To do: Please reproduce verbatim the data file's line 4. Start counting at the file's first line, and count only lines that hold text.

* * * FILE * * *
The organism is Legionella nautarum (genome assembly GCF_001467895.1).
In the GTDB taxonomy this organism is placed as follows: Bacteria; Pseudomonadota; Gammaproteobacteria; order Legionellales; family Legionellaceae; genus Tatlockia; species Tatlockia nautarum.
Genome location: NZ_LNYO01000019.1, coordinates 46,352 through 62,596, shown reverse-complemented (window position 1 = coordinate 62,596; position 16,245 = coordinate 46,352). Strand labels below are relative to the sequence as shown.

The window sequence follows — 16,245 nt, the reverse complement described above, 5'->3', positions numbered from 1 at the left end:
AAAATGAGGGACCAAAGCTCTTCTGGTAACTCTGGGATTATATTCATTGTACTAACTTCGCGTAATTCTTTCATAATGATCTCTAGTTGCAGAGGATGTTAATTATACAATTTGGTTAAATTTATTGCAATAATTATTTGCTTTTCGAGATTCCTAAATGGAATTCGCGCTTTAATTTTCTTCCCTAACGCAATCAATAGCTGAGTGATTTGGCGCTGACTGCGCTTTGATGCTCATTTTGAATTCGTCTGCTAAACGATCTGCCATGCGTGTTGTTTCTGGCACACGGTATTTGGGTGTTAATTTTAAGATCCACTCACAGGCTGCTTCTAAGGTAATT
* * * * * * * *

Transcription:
The window sequence follows — 16,245 nt, the reverse complement described above, 5'->3', positions numbered from 1 at the left end: